Leila Marzocchi, trans. from the Italian by Jamie Richards and Kim Thompson. Fantagraphics, $29.99 (208p) ISBN 978-1-68-396317-2
This lyrical modern fairy tale opens with a limbless caterpillarlike girl falling from the sky and into a small, busy forest. As she takes up residence in an abandoned tree house, the local owls and their guardian deity, the Hand of Fatima, make a pact to protect her. “First lesson of the luminous world,” they warn, “smaller beings get swallowed up by bigger ones.” Over time the larva grows, escaping her babysitters to enjoy adventures in the forest, and begins to wonder what she is and where she belongs. The soft, vibrant artwork suggests elements of antique woodcut illustrations, early animated cartoons, and classic children’s artists such as Tove Janssen. Marzocchi devotes equal time to the curious young newcomer and the world around her, a complex community of oddball creatures—birds, squirrels, spiders, tree spirits—wrapped up in their idiosyncratic concerns as they bustle through natural settings depicted with imaginative detail and care. The forest is both a playful woodland, with the story sometimes pausing to map out whimsical landmarks like Burnt Spruce Forest and Termite Territory, and a mystical site of prophesies, quests, and visions. A dreamy, childlike fantasy with a bracingly adult perspective, the comic defies categorization, metamorphosing like its heroine in strange and unexpected ways. (Aug.)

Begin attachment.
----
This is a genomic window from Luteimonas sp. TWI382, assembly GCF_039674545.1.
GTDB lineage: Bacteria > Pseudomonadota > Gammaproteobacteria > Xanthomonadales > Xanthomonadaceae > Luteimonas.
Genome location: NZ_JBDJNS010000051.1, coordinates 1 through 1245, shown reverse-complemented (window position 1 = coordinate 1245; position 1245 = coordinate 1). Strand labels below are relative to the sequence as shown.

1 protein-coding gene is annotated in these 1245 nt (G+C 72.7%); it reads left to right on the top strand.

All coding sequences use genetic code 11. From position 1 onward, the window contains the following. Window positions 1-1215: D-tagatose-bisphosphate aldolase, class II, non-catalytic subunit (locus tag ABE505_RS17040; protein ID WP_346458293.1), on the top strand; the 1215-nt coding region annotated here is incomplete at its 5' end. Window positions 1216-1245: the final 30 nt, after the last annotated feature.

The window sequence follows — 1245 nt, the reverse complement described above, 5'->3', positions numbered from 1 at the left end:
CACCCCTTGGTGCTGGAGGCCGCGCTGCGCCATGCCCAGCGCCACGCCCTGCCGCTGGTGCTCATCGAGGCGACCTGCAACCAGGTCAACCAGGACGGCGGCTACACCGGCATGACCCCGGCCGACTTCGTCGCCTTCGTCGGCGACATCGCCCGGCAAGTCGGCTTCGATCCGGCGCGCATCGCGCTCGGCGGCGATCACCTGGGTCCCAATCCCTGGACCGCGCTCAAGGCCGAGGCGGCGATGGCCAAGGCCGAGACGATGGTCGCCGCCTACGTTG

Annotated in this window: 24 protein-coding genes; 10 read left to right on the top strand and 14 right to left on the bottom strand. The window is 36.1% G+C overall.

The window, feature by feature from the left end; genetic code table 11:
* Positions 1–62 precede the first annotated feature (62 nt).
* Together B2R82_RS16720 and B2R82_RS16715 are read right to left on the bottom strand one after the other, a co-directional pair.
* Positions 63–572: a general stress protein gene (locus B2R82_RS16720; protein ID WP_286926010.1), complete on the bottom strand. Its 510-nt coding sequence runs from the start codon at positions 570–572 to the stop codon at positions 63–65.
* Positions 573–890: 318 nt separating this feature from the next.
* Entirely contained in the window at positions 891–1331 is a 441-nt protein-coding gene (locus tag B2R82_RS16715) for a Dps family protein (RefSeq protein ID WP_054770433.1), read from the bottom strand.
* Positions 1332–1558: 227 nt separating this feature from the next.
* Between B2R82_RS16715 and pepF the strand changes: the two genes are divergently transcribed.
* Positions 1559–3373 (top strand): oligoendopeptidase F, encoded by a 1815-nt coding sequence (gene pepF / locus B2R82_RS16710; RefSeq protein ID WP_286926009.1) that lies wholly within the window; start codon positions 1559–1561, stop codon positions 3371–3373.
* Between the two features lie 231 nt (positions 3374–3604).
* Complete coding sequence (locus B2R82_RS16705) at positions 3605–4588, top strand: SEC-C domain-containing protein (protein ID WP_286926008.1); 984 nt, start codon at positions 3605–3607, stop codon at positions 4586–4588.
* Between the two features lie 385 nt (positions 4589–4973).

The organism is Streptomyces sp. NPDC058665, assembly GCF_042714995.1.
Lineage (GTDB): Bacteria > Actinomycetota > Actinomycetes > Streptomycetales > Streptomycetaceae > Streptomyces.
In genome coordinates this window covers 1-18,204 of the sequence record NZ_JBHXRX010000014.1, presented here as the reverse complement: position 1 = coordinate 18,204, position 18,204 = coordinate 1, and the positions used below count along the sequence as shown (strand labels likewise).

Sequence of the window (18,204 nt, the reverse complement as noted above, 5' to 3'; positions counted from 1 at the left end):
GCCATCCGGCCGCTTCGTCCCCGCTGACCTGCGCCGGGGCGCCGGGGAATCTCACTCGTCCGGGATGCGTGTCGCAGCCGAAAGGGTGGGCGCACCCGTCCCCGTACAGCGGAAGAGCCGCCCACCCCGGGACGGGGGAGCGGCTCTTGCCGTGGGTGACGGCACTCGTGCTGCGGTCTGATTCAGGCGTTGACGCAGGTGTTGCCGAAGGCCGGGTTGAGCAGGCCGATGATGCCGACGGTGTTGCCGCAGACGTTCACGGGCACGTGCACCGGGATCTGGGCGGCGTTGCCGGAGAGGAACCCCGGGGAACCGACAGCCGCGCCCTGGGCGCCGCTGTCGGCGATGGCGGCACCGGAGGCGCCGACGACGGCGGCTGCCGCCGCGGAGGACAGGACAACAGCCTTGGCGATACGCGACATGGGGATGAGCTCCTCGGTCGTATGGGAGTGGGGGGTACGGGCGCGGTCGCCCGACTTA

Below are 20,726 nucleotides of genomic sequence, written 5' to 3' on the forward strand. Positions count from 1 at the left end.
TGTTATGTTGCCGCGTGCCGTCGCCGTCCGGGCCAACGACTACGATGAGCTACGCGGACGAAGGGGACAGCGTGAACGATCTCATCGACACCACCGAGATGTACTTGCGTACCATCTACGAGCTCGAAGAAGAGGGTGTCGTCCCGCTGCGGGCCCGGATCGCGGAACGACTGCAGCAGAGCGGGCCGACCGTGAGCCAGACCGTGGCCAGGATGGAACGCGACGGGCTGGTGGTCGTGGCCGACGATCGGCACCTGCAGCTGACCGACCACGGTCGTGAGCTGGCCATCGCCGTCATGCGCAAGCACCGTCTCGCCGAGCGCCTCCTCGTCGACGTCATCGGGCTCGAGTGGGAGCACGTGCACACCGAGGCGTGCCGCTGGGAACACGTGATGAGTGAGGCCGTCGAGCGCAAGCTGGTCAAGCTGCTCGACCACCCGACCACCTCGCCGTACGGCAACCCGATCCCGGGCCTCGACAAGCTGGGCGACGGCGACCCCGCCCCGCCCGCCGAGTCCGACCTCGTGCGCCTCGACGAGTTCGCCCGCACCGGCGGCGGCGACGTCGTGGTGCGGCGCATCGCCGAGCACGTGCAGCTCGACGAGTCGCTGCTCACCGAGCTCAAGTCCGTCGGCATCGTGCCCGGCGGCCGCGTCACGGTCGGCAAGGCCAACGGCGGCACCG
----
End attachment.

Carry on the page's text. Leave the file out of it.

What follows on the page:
Reviewed on : 05/07/2020
Release date: 08/04/2020
Genre: Comics
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